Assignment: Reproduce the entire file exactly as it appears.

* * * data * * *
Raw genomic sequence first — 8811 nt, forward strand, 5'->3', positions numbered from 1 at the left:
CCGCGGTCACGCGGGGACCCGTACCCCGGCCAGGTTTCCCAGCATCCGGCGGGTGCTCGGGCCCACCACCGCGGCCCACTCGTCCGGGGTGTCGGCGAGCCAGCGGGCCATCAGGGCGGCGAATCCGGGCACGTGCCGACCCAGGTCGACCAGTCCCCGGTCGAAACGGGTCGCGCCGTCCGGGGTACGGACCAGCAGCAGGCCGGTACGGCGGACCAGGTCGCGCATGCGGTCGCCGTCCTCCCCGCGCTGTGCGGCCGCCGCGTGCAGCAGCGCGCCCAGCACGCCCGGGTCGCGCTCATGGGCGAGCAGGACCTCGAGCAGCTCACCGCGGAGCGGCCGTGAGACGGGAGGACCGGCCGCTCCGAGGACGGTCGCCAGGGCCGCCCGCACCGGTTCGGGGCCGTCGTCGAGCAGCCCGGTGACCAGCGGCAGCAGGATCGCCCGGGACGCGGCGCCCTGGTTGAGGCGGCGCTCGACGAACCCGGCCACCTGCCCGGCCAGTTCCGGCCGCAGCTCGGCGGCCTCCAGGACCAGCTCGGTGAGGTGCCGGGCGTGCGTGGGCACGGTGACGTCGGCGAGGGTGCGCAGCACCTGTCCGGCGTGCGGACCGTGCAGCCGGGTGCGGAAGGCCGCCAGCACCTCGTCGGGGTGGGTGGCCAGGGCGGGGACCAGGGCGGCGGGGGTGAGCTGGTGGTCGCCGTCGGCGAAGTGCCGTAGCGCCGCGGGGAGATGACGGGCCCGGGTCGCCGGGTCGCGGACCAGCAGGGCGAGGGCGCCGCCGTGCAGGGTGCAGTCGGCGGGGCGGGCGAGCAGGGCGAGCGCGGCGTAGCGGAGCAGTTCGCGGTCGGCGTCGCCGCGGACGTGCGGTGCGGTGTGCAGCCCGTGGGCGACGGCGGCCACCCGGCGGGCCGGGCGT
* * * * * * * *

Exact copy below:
Raw genomic sequence first — 8811 nt, forward strand, 5'->3', positions numbered from 1 at the left:
CCGCGGTCACGCGGGGACCCGTACCCCGGCCAGGTTTCCCAGCATCCGGCGGGTGCTCGGGCCCACCACCGCGGCCCACTCGTCCGGGGTGTCGGCGAGCCAGCGGGCCATCAGGGCGGCGAATCCGGGCACGTGCCGACCCAGGTCGACCAGTCCCCGGTCGAAACGGGTCGCGCCGTCCGGGGTACGGACCAGCAGCAGGCCGGTACGGCGGACCAGGTCGCGCATGCGGTCGCCGTCCTCCCCGCGCTGTGCGGCCGCCGCGTGCAGCAGCGCGCCCAGCACGCCCGGGTCGCGCTCATGGGCGAGCAGGACCTCGAGCAGCTCACCGCGGAGCGGCCGTGAGACGGGAGGACCGGCCGCTCCGAGGACGGTCGCCAGGGCCGCCCGCACCGGTTCGGGGCCGTCGTCGAGCAGCCCGGTGACCAGCGGCAGCAGGATCGCCCGGGACGCGGCGCCCTGGTTGAGGCGGCGCTCGACGAACCCGGCCACCTGCCCGGCCAGTTCCGGCCGCAGCTCGGCGGCCTCCAGGACCAGCTCGGTGAGGTGCCGGGCGTGCGTGGGCACGGTGACGTCGGCGAGGGTGCGCAGCACCTGTCCGGCGTGCGGACCGTGCAGCCGGGTGCGGAAGGCCGCCAGCACCTCGTCGGGGTGGGTGGCCAGGGCGGGGACCAGGGCGGCGGGGGTGAGCTGGTGGTCGCCGTCGGCGAAGTGCCGTAGCGCCGCGGGGAGATGACGGGCCCGGGTCGCCGGGTCGCGGACCAGCAGGGCGAGGGCGCCGCCGTGCAGGGTGCAGTCGGCGGGGCGGGCGAGCAGGGCGAGCGCGGCGTAGCGGAGCAGTTCGCGGTCGGCGTCGCCGCGGACGTGCGGTGCGGTGTGCAGCCCGTGGGCGACGGCGGCCACCCGGCGGGCCGGGCGT